UCare sends a message; pulls advertising from KSTP


UCare Wednesday (Nov. 12) ordered its advertising agency to pull current and contracted advertising from KSTP-TV in protest of a KSTP news feature about a photograph that the station said showed Minneapolis’ Mayor Betsy Hodges swapping gang signs with a young Black man.

UCare is an independent, nonprofit health plan providing health coverage and services to more than 450,000 members in Minnesota and western Wisconsin.

UCare marketing director, Dan Ness said the KSTP news story showed bad judgment by the station’s news department and even worse, “was racist.”

Ness said UCare leaders viewed the report as inaccurate, harmful and damaging to UCare customers, employees and to the community at large.

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“We don’t want our brand associated with activity that denigrates an entire community which includes our members and employees,” said Ness.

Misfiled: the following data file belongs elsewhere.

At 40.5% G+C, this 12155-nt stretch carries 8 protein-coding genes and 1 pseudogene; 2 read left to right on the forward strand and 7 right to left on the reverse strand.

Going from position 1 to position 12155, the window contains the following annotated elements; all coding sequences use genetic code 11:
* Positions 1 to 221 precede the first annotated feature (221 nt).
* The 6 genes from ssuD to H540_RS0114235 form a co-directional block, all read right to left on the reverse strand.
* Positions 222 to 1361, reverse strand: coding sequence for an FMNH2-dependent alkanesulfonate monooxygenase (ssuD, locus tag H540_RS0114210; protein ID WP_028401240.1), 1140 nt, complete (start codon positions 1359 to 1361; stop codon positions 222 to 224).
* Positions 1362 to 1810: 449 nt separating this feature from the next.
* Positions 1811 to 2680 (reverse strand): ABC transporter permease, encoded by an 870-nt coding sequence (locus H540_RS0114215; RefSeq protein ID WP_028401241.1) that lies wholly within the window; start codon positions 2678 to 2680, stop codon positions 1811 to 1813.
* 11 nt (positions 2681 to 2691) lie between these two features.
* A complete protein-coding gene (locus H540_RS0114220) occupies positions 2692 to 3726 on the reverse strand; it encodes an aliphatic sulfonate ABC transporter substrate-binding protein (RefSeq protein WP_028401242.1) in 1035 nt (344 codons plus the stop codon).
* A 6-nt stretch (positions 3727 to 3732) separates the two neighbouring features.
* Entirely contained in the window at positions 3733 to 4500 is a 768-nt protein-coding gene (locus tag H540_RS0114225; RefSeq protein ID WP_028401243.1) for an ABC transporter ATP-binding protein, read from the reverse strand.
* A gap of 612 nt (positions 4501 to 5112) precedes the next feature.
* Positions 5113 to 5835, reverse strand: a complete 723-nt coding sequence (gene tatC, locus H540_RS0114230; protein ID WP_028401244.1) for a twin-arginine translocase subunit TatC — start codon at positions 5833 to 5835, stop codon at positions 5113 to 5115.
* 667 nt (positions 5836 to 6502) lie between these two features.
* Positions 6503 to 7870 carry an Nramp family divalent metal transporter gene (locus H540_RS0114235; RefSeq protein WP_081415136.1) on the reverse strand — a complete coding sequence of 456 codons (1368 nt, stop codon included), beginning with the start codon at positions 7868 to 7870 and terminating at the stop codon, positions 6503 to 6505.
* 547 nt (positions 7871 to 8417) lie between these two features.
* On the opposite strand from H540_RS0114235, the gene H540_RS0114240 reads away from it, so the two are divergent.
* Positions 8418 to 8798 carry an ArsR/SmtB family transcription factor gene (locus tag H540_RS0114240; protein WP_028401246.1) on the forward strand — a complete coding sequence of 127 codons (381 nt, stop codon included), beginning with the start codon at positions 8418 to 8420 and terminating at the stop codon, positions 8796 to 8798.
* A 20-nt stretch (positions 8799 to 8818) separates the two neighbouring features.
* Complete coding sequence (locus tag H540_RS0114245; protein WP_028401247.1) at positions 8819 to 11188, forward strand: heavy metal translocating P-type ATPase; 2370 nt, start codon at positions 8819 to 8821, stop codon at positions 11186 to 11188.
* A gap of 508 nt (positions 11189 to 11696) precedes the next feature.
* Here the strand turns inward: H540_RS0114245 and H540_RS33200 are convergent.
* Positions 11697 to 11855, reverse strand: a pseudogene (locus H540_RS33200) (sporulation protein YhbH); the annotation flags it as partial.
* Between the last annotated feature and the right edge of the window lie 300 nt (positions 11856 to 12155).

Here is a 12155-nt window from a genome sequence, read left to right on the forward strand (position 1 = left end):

UCare serves more people from diverse cultures and more people with disabilities enrolled in Medical Assistance than any other health plan in Minnesota.

In partnership with health care providers and community organizations, UCare works with consumers who are seeking health coverage through MNsure, the new insurance marketplace, with Medicare-eligible individuals, with individuals and families enrolled in Minnesota Health Care Programs, such as MinnesotaCare and Medical Assistance, and with adults with disabilities.

Students at Augsburg College in Minneapolis Thursday, protested an appearance by Stanley Hubbard, chairman of Hubbard Broadcasting, which owns KSTP.

Student organizations including the campus’ Minnesota Public Interest Research Group chapter, the Pan-Afrikan Student Union Student Union and Students for Racial Justice held a rally during Hubbard’s appearance seeking to prompt an apology from KSTP, said Ryan Kennedy, executive director of the Minnesota Public Interest Research Group.

“If he wanted an apology to be issued, it’s pretty clear that an apology would be issued,” Kennedy told MPR. “So this is an attempt to tell KSTP and Hubbard Broadcasting that this isn’t going away.”

Insight News called Hubbard Broadcasting to get comment on the UCare decision and was told someone from the sales department would respond to our inquiry.

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